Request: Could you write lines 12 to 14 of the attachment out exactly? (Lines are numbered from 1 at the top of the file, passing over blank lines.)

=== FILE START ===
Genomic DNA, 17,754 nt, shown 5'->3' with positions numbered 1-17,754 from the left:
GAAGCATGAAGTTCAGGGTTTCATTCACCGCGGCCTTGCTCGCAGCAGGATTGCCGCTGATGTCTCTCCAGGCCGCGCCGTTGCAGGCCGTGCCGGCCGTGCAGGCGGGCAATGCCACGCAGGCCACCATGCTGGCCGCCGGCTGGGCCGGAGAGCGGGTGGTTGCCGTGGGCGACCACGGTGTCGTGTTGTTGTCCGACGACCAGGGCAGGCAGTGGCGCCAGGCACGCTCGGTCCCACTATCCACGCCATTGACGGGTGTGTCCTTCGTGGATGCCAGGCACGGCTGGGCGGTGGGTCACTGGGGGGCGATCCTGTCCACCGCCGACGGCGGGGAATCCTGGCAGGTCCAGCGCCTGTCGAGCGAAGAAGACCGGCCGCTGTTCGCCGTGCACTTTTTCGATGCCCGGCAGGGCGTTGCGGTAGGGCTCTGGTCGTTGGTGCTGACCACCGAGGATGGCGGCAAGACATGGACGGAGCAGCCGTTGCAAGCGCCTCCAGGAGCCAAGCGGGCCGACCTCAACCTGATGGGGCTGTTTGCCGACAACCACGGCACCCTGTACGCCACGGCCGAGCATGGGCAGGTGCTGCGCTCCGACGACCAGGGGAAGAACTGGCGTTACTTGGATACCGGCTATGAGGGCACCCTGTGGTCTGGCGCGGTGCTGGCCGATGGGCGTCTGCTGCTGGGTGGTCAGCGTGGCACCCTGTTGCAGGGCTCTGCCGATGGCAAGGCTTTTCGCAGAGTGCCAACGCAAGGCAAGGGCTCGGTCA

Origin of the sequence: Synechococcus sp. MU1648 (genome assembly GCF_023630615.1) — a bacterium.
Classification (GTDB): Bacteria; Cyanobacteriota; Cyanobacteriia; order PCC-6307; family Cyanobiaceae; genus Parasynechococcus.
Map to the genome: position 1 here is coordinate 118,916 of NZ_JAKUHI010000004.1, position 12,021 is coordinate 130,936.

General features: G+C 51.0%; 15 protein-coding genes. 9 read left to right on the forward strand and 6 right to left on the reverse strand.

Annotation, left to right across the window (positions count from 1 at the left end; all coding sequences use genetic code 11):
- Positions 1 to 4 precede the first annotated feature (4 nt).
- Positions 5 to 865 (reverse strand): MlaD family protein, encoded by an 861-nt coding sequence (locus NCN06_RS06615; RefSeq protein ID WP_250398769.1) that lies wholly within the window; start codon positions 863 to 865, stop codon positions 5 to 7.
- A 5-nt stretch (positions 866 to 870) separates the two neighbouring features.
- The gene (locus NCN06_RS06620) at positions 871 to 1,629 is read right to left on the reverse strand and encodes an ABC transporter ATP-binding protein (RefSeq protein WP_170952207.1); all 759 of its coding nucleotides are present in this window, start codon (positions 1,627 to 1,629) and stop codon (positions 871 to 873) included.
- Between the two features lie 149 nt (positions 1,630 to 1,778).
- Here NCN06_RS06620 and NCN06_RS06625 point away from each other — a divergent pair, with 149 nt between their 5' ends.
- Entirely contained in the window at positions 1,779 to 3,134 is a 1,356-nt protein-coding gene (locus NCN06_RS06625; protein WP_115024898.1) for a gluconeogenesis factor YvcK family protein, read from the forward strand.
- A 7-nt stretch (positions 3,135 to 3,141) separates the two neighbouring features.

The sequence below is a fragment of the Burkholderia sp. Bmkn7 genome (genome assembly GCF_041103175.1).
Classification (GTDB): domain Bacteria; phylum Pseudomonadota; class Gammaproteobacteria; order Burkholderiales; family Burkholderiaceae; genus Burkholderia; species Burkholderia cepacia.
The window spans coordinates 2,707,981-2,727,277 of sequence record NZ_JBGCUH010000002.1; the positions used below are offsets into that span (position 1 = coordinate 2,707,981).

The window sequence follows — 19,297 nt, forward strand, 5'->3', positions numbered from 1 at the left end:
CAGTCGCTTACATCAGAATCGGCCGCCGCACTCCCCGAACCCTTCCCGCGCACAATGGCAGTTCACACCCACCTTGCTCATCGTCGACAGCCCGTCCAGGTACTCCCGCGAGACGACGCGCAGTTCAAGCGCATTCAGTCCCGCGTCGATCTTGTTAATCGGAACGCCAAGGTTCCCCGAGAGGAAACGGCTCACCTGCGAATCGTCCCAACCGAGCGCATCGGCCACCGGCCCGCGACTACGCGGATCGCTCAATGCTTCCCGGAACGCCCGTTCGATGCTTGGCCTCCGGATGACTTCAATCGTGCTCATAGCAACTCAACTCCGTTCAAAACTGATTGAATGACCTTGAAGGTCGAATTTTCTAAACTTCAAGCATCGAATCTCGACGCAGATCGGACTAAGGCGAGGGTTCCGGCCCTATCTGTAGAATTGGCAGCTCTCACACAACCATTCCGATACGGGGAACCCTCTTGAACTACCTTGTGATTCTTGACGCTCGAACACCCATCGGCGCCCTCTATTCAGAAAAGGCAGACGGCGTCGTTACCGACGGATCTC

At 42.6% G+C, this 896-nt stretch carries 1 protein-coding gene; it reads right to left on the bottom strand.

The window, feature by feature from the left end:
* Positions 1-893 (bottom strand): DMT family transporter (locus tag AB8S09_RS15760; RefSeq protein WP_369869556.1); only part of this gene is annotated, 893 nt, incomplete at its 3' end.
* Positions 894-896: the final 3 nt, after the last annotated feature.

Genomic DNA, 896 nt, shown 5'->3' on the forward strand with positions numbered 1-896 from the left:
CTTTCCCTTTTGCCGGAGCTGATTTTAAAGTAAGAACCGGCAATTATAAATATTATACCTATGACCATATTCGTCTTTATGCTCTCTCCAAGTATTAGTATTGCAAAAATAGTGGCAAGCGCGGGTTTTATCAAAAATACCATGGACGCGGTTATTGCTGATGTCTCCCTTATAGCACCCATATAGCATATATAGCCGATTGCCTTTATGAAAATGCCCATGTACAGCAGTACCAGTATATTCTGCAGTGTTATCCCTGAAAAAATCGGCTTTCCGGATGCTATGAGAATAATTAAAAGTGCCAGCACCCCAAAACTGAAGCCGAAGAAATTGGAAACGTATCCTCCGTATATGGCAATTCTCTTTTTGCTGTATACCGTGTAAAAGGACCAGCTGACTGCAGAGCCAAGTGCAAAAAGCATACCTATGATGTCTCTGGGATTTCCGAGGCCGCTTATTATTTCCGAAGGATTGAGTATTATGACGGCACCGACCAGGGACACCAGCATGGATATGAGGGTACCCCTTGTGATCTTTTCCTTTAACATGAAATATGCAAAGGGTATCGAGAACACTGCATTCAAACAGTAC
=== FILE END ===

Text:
- Between the two features lie 149 nt (positions 1,630 to 1,778).
- Here NCN06_RS06620 and NCN06_RS06625 point away from each other — a divergent pair, with 149 nt between their 5' ends.
- Entirely contained in the window at positions 1,779 to 3,134 is a 1,356-nt protein-coding gene (locus NCN06_RS06625; protein WP_115024898.1) for a gluconeogenesis factor YvcK family protein, read from the forward strand.